Diabetes results when insulin fails to supply glucose to the cells, so that blood glucose levels rise and cells are starved of energy. Because there are two separate reasons why this happens, diabetes is classified as type 1 or type 2. In the former, the pancreas ceases to produce insulin, which has to be replaced by daily injections or pumps. In type 2, insulin is still there but the insulin receptors stop responding to it, a condition termed insulin resistance, and blood insulin levels tend to be high. Type 2 diabetes (T2D), which may have a hereditary component, generally starts in adulthood and seems to result at least in part from too much carbohydrate and fat in the diet, leading to an overload of glucose. It can be treated by changes in diet or with medication.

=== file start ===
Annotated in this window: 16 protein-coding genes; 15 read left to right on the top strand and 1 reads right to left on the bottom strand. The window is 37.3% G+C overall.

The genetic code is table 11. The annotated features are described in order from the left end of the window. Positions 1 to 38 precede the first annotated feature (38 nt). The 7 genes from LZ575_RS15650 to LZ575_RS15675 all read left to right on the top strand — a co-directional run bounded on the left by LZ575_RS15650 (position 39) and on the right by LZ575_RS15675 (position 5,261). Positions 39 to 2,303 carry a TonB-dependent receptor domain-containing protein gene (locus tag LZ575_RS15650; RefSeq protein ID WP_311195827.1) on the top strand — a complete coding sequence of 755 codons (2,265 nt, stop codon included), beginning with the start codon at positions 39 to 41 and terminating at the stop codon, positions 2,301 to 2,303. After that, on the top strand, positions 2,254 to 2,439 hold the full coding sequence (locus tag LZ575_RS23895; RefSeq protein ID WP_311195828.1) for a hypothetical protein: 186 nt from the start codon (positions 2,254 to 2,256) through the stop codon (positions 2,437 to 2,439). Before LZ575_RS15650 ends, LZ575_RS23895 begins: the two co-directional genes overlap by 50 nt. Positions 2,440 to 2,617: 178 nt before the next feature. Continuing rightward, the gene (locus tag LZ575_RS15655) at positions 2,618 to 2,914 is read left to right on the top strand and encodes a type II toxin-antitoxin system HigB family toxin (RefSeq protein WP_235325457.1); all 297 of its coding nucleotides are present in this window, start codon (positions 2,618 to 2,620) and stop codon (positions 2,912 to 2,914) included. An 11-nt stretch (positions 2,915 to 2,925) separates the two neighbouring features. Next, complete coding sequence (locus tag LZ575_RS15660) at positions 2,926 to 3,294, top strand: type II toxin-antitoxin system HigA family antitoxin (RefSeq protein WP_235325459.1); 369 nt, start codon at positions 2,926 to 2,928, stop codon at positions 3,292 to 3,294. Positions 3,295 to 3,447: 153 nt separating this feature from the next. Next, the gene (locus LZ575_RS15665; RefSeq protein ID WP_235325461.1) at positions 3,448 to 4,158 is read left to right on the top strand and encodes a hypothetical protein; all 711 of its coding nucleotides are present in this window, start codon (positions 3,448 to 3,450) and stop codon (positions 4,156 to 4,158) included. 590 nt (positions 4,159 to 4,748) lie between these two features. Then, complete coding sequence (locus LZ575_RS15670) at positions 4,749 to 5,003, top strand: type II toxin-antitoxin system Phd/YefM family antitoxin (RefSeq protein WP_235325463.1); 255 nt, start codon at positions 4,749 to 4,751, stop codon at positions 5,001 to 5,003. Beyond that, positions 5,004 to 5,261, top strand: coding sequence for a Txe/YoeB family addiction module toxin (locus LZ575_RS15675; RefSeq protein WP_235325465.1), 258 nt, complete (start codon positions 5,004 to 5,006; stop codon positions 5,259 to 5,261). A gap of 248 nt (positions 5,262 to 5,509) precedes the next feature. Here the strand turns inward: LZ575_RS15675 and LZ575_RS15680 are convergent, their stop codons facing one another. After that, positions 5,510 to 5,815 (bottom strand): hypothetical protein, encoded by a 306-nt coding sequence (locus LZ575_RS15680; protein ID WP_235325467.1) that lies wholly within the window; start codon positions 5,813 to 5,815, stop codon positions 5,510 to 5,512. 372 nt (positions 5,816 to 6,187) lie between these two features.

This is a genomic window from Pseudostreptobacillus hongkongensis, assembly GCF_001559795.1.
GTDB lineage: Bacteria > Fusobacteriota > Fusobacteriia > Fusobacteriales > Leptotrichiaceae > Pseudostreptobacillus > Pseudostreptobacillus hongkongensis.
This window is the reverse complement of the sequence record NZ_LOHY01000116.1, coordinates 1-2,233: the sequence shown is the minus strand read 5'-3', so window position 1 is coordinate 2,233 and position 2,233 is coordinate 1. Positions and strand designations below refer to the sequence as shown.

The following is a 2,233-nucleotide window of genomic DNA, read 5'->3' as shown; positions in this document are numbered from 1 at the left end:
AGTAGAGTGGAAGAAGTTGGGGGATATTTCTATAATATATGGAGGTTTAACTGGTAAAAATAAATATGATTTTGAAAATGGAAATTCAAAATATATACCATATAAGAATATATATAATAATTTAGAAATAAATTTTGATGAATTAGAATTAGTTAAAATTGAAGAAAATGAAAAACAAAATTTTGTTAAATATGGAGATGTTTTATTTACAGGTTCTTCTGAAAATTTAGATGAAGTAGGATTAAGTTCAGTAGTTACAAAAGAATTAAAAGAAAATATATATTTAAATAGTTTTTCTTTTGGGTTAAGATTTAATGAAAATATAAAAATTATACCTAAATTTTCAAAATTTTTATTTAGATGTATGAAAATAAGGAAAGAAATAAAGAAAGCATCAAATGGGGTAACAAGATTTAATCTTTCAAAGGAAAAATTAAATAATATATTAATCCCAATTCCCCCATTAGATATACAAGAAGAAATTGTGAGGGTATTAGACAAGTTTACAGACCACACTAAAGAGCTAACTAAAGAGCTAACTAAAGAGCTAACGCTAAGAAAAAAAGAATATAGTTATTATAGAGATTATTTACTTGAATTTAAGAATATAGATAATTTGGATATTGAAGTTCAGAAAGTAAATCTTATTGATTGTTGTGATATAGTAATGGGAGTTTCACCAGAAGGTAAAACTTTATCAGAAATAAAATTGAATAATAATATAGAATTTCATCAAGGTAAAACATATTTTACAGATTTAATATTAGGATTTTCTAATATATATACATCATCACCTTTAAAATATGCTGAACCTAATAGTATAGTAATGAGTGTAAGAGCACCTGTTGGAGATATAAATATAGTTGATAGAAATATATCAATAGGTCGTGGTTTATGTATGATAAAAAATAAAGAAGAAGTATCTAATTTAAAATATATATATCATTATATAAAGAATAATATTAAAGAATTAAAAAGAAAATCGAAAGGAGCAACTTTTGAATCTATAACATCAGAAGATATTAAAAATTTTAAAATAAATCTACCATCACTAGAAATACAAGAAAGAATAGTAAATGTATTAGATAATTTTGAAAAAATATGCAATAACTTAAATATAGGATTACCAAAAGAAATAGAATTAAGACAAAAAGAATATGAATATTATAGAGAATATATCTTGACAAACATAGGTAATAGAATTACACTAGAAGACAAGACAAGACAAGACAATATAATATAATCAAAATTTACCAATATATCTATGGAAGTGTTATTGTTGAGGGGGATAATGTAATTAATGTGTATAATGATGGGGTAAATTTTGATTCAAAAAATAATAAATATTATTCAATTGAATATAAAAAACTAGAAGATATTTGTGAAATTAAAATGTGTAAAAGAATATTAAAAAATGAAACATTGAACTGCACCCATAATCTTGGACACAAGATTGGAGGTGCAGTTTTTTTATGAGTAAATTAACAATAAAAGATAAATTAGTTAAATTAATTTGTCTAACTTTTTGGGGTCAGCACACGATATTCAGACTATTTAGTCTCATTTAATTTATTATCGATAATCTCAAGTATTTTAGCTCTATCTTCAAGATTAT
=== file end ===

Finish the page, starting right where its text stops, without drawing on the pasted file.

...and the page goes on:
So what has this to do with dementia? Readers will not be surprised to learn that insulin has other functions in the brain besides regulating glucose uptake. It is involved in neuronal function, synaptic plasticity, and memory, and it contributes to the health of blood vessels in the brain. Within neurons, the signaling pathways triggered by insulin intersect with those involved in the production of the hallmark proteins of Alzheimer disease, i.e., amyloid-β and tau. When the supply of insulin fails or its receptors become resistant, that is bound to have consequences for brain functions.
Linking Obesity and Diabetes to AD